It is noticeable just how much the Wal-Street protestors have recently affected the political arena. Originally viewed, by both left and right, as a bunch of rabble-rousers with little staying power, that view has shifted. Now even the president is paying attention and actively courting them. In a recent press conference with the media the president hinted that their goals and his are not dissimilar and compared them to the Tea Party, nevermind the Tea Party already has affected one election, has stuck around and yet the Wal-Street protestors have done nothing close.
At least several left and right-wing groups are paying attention to the protestors. Mostly on the right it is advocates for Ron Paulthat are actively courting the diverse group on the grounds of ending the Fed. And on the Left, Moveon.org and unions are actively organizing the protests all across the country. But does this movement have staying power? And if so, is it big enough and does it have the capacity to affect the 2012 elections?
A new poll does shed light on the movement. Conducted by Democratic strategist Doug Schoen for the Wal-Street Journal some dynamics of the group were revealed and his ultimate analysis conludes the left is making a mistake by trying to embrace the group. It does bode well for the group’s staying power that over half in the survey said they had participated in political movements before, 98% supported civil disobedience, but a full 31% said violence was okay to achieve their aims more on this in a bit). This group overwhelmingly voted for Obama in 2008 and now only 48% say they will again. Only about a third call themselves Democrats and another third say no party represents them. Finally, a full 85% say they are employed, which means they may have achieved the socio-economic status to wanting to vote (despite supporting violence as well) or at least feeling they have a something to lose in the system.
But the movement is far out of the mainstream in American politics. Almost 2/3rd, 65% say the government should ensure Healthcare access for everybody, and 77% say the wealthiest should pay more in taxes. Perhaps showing what socio-economic bracket many in the movement represent 36% call for taxes to be raised on everybody, 58% oppose it however. Ironically, pointing to the contradictions inherent in any new political movement, 49% say the 2008 Bank Bailouts were necessary. This is far out of the mainstream in terms of viewpoints.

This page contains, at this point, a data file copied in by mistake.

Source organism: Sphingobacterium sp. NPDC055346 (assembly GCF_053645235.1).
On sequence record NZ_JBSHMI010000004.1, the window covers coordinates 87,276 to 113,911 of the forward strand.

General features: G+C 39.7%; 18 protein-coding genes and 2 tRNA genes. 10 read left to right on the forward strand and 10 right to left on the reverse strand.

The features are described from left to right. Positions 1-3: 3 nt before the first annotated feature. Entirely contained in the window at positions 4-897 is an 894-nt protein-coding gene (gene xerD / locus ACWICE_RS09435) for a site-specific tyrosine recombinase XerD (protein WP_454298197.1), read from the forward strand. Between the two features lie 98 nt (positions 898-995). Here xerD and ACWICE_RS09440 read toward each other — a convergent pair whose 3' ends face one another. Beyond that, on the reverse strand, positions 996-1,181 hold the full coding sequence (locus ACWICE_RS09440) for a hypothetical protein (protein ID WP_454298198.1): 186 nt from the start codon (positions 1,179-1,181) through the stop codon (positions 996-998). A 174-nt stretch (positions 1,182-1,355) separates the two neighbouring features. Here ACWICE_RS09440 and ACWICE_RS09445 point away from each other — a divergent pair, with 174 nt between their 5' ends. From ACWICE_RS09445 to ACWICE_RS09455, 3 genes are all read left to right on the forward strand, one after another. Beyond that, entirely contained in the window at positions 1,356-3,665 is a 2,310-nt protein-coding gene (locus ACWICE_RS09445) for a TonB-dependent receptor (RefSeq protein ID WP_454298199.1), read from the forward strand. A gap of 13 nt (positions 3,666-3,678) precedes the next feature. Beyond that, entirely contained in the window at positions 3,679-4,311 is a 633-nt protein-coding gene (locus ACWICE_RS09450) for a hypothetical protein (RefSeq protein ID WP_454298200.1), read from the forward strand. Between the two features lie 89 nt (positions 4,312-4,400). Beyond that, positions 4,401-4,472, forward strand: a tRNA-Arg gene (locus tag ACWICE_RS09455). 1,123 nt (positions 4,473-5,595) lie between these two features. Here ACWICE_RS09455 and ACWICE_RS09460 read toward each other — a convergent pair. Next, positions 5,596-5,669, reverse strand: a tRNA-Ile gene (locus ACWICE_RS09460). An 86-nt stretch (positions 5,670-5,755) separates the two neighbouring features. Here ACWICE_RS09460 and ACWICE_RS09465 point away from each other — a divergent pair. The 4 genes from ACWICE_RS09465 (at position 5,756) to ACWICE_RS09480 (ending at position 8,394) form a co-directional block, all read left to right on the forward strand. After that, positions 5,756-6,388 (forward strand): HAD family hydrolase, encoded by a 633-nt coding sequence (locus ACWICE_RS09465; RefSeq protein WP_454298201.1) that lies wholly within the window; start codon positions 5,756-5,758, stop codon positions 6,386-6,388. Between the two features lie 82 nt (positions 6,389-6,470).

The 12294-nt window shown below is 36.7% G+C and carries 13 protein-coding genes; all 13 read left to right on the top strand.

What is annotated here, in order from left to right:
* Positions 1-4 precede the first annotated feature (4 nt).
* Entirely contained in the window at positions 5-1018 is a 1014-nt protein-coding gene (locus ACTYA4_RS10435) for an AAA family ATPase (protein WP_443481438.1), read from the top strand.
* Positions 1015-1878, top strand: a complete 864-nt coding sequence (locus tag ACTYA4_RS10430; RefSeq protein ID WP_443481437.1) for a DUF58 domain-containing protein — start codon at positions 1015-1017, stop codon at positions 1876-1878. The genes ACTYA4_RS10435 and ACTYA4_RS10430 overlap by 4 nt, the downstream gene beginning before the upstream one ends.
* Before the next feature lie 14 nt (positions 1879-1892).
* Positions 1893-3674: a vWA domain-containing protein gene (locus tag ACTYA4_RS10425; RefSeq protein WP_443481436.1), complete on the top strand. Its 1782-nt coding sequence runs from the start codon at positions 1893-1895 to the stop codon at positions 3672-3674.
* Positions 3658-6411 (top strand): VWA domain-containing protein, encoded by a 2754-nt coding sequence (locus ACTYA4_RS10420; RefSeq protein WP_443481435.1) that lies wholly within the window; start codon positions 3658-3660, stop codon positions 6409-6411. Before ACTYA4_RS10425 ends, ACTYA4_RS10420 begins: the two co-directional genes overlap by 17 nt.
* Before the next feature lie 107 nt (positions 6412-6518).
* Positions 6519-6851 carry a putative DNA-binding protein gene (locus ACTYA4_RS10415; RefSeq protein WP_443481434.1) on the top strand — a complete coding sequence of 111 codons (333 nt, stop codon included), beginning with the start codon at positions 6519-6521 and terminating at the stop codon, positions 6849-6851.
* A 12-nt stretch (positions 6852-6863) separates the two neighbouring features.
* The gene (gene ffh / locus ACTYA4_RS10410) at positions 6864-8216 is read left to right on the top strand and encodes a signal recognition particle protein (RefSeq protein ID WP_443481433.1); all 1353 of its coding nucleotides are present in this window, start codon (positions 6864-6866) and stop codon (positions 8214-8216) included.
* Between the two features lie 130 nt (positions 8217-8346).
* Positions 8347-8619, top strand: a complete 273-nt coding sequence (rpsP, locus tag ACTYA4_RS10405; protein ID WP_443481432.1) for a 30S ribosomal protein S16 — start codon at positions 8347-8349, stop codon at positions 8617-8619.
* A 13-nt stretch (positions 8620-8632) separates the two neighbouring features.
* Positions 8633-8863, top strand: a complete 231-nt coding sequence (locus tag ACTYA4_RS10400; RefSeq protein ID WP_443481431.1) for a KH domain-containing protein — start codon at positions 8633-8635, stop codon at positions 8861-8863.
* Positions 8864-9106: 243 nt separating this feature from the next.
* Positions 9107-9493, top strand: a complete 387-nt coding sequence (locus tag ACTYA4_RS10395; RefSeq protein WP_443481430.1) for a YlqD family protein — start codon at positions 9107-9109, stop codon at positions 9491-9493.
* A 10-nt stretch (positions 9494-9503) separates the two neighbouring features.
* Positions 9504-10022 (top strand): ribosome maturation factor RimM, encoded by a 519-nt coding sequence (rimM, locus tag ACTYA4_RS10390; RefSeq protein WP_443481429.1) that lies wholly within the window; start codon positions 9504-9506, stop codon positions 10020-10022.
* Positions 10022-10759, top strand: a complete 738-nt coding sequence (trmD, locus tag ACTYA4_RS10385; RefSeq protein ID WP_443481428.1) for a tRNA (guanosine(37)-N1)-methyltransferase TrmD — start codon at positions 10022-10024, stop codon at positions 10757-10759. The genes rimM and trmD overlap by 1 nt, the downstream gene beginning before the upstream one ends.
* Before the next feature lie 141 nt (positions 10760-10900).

While in certain surveys a majority of Americans support the wealthier paying taxes, nowhere near does 2/3rd support the government ensuring Healthcare. Nor does a full third of the average public support the use of violence. So then where would these voters go if they came to the polls? If movements like Moveon.org and the unions have their way it would be for far-left progressive Democratic or Independent candidates. But many in the movement show such dismay with the system it is hard to see them voting in en-mass for a party they feel does not represent them. In other words, as Doug Schoen said, it would be a mistake for Democrats to actively and visibly court this group.
If appearances were everything the movement would appear likely to help Democrats and affect 2012. But that would disregard the movement is out of the mainstream, has contradictions within it that need to be resolved, and most importantly, does not share the views of concerned independents and moderates. If the left, and specifically Democratic candidates, embraced the movement they could be open to attacks they support a movement that supports radical and vast wealth redistribution. Even Democratic moderates might be turned away from the Democratic candidate on that charge. A social safety net is one thing, wealth redistribution on a massive scale is another.
It is more likely that the movement will help some Democrats and the president, but not nearly have the effect on 2012 the Tea Party did in 2010 or is likely to have in 2012. Democrats and the left would be cautious in how they approach and court this movement. It is far outside the mainstream and has radical and violent segments. The vast majority of voters, left and right, do not share these ideas.
Personal Note: When you claim to represent the 99%, try not to have 62 respondants (31% out of 200 surveyed) say they support violence to achieve their aims. Seems safe to say the vast majority of the public, you know, the more then 1%, does not agree with those views.